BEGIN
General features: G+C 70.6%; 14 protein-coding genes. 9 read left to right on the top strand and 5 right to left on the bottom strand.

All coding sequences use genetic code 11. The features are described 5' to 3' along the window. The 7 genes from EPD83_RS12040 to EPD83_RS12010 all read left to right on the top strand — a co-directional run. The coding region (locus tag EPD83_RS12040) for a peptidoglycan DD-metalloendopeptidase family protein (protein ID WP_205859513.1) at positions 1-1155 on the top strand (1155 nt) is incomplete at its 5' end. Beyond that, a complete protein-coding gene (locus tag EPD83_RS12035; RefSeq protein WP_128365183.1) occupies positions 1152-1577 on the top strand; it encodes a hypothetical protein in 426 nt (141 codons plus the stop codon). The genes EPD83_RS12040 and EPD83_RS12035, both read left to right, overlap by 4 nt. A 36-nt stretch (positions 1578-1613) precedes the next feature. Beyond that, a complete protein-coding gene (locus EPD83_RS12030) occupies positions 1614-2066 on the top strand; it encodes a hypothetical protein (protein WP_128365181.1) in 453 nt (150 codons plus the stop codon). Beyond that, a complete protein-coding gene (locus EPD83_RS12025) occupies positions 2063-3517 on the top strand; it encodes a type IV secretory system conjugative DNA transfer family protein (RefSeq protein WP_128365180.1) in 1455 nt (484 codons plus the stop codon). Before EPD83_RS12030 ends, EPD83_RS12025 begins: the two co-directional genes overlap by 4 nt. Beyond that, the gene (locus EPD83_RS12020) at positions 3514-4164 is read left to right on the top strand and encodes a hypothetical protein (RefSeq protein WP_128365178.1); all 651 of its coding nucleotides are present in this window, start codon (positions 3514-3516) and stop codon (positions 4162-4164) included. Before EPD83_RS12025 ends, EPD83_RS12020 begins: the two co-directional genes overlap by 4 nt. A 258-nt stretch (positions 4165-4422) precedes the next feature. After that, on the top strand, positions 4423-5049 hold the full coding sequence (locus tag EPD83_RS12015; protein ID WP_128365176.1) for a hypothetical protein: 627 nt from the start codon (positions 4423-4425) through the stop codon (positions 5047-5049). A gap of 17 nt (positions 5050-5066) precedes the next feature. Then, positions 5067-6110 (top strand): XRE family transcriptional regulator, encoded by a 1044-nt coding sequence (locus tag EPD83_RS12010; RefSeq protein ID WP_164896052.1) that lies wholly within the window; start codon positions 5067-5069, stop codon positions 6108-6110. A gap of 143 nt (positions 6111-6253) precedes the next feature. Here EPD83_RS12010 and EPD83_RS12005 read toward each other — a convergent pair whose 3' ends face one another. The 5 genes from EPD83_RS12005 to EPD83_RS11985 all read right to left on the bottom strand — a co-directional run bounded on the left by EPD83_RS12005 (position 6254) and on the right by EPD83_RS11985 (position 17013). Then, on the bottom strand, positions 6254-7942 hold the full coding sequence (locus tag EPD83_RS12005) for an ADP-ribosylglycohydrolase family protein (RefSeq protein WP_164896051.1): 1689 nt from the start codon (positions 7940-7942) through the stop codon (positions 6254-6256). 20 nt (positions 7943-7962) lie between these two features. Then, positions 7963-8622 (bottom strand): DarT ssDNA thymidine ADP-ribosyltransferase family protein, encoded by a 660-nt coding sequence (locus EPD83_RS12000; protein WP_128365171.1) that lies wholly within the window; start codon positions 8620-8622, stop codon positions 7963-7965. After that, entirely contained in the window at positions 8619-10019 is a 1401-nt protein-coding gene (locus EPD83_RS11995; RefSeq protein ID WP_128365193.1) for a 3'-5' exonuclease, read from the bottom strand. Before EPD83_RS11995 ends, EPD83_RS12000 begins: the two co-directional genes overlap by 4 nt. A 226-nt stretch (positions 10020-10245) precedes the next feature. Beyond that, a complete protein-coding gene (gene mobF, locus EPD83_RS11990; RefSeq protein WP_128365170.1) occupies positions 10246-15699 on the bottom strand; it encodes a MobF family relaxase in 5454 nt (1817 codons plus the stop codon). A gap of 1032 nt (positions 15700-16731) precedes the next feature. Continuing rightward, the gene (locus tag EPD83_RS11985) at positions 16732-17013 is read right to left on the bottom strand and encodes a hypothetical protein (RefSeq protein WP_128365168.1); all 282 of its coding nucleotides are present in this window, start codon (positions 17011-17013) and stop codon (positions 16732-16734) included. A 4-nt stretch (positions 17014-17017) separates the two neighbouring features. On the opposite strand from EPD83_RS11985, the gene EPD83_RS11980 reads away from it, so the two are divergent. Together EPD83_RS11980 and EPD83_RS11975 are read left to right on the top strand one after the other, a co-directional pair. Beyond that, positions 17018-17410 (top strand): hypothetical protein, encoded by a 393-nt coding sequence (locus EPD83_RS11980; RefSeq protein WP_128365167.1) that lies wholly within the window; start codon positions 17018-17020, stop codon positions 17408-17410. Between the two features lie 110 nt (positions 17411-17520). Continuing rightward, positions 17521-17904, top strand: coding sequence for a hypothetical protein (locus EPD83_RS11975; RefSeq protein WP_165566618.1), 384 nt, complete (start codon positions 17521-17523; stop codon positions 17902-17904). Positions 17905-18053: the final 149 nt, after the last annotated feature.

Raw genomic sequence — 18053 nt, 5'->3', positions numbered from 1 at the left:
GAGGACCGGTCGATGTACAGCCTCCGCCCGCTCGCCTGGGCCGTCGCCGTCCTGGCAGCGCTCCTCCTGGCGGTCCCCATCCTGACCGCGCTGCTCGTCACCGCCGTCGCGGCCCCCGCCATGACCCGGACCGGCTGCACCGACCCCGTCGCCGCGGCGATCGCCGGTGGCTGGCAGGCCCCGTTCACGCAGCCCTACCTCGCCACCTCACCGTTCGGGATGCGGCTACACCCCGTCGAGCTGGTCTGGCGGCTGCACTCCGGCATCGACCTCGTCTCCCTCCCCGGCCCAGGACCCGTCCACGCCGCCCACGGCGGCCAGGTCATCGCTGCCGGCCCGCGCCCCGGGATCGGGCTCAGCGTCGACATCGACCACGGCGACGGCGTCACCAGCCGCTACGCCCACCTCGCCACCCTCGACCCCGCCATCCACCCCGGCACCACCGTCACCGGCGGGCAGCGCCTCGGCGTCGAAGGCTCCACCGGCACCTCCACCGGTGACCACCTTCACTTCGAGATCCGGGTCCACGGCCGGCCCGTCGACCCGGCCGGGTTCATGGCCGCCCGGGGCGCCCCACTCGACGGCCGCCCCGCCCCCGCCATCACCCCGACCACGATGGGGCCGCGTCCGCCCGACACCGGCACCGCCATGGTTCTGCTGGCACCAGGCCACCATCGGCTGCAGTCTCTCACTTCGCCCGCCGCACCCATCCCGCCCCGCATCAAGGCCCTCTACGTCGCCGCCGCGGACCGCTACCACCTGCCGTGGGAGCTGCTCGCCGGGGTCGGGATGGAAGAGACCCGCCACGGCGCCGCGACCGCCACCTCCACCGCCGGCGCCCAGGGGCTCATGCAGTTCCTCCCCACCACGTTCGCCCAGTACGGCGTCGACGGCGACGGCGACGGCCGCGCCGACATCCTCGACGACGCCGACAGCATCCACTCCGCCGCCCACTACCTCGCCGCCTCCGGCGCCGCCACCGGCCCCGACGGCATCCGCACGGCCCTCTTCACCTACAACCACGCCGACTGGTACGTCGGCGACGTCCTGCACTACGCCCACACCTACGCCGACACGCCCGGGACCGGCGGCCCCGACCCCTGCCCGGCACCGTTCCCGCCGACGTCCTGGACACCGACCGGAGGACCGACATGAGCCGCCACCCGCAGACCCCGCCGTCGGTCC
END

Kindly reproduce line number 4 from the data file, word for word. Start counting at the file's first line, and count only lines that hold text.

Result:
GAGGACCGGTCGATGTACAGCCTCCGCCCGCTCGCCTGGGCCGTCGCCGTCCTGGCAGCGCTCCTCCTGGCGGTCCCCATCCTGACCGCGCTGCTCGTCACCGCCGTCGCGGCCCCCGCCATGACCCGGACCGGCTGCACCGACCCCGTCGCCGCGGCGATCGCCGGTGGCTGGCAGGCCCCGTTCACGCAGCCCTACCTCGCCACCTCACCGTTCGGGATGCGGCTACACCCCGTCGAGCTGGTCTGGCGGCTGCACTCCGGCATCGACCTCGTCTCCCTCCCCGGCCCAGGACCCGTCCACGCCGCCCACGGCGGCCAGGTCATCGCTGCCGGCCCGCGCCCCGGGATCGGGCTCAGCGTCGACATCGACCACGGCGACGGCGTCACCAGCCGCTACGCCCACCTCGCCACCCTCGACCCCGCCATCCACCCCGGCACCACCGTCACCGGCGGGCAGCGCCTCGGCGTCGAAGGCTCCACCGGCACCTCCACCGGTGACCACCTTCACTTCGAGATCCGGGTCCACGGCCGGCCCGTCGACCCGGCCGGGTTCATGGCCGCCCGGGGCGCCCCACTCGACGGCCGCCCCGCCCCCGCCATCACCCCGACCACGATGGGGCCGCGTCCGCCCGACACCGGCACCGCCATGGTTCTGCTGGCACCAGGCCACCATCGGCTGCAGTCTCTCACTTCGCCCGCCGCACCCATCCCGCCCCGCATCAAGGCCCTCTACGTCGCCGCCGCGGACCGCTACCACCTGCCGTGGGAGCTGCTCGCCGGGGTCGGGATGGAAGAGACCCGCCACGGCGCCGCGACCGCCACCTCCACCGCCGGCGCCCAGGGGCTCATGCAGTTCCTCCCCACCACGTTCGCCCAGTACGGCGTCGACGGCGACGGCGACGGCCGCGCCGACATCCTCGACGACGCCGACAGCATCCACTCCGCCGCCCACTACCTCGCCGCCTCCGGCGCCGCCACCGGCCCCGACGGCATCCGCACGGCCCTCTTCACCTACAACCACGCCGACTGGTACGTCGGCGACGTCCTGCACTACGCCCACACCTACGCCGACACGCCCGGGACCGGCGGCCCCGACCCCTGCCCGGCACCGTTCCCGCCGACGTCCTGGACACCGACCGGAGGACCGACATGAGCCGCCACCCGCAGACCCCGCCGTCGGTCC